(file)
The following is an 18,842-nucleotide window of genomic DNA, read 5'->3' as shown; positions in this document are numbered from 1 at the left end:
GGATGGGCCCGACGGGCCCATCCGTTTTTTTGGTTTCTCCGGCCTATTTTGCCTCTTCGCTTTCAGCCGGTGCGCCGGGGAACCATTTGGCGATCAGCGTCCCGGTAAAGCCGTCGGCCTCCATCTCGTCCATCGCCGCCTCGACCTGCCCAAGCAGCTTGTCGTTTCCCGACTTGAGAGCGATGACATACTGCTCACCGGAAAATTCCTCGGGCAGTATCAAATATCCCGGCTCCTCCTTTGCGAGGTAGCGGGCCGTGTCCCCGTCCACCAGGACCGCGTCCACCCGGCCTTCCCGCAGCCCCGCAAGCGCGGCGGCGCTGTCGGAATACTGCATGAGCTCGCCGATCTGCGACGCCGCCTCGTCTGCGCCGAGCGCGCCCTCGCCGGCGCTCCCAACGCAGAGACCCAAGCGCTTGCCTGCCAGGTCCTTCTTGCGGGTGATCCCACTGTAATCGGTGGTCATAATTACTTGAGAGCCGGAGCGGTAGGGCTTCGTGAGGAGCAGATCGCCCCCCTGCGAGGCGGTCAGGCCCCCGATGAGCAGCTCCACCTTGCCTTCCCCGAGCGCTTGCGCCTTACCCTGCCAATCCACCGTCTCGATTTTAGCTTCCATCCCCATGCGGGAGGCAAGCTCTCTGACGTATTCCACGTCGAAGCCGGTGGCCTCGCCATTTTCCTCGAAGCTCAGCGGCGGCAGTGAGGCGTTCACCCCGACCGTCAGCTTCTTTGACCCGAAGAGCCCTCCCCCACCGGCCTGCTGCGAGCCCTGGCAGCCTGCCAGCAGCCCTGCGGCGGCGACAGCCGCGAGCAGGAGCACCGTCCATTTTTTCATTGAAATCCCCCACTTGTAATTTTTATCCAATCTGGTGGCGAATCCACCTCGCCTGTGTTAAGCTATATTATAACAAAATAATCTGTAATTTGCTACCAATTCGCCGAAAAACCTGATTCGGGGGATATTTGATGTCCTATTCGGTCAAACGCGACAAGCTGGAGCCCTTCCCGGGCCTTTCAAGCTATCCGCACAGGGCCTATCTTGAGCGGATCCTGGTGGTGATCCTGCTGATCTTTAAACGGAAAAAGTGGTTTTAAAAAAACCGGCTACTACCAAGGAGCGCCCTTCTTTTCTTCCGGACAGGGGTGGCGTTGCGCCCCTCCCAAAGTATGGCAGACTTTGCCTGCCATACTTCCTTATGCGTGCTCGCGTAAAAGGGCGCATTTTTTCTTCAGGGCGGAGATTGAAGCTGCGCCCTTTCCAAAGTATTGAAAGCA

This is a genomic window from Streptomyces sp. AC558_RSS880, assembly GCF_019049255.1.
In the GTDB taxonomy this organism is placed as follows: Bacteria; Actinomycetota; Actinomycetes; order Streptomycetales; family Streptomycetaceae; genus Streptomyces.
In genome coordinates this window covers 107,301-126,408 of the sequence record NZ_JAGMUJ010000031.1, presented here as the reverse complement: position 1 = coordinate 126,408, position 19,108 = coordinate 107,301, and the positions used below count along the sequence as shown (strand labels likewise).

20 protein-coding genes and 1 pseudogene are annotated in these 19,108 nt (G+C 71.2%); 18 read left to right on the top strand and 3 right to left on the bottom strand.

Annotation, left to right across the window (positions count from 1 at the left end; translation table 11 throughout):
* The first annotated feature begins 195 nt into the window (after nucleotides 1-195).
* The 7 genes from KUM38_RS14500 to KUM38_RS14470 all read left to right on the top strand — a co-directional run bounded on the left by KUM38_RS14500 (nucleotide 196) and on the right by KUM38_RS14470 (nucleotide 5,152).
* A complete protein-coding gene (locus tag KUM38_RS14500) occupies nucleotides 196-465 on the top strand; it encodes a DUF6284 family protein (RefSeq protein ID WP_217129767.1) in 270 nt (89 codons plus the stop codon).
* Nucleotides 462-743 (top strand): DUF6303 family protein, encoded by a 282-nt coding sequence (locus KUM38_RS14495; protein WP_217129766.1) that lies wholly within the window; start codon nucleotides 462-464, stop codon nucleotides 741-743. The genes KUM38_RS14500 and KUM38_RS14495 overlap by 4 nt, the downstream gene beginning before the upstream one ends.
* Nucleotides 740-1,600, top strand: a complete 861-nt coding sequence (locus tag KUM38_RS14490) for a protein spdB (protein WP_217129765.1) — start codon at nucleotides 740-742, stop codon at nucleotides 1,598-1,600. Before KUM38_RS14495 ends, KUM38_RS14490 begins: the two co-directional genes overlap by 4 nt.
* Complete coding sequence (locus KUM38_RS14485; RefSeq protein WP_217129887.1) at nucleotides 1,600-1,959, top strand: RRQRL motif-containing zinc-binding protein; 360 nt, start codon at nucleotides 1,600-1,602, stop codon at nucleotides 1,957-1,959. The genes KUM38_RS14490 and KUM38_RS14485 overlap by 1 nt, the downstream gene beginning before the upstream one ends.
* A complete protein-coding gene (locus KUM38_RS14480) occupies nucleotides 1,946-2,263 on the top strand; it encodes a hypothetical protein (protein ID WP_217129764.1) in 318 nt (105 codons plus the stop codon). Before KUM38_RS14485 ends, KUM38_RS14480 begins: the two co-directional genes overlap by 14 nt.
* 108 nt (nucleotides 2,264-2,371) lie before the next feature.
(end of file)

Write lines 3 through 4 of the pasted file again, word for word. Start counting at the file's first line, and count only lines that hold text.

This is a genomic window from Streptomyces sp. AC558_RSS880, assembly GCF_019049255.1.
In the GTDB taxonomy this organism is placed as follows: Bacteria; Actinomycetota; Actinomycetes; order Streptomycetales; family Streptomycetaceae; genus Streptomyces.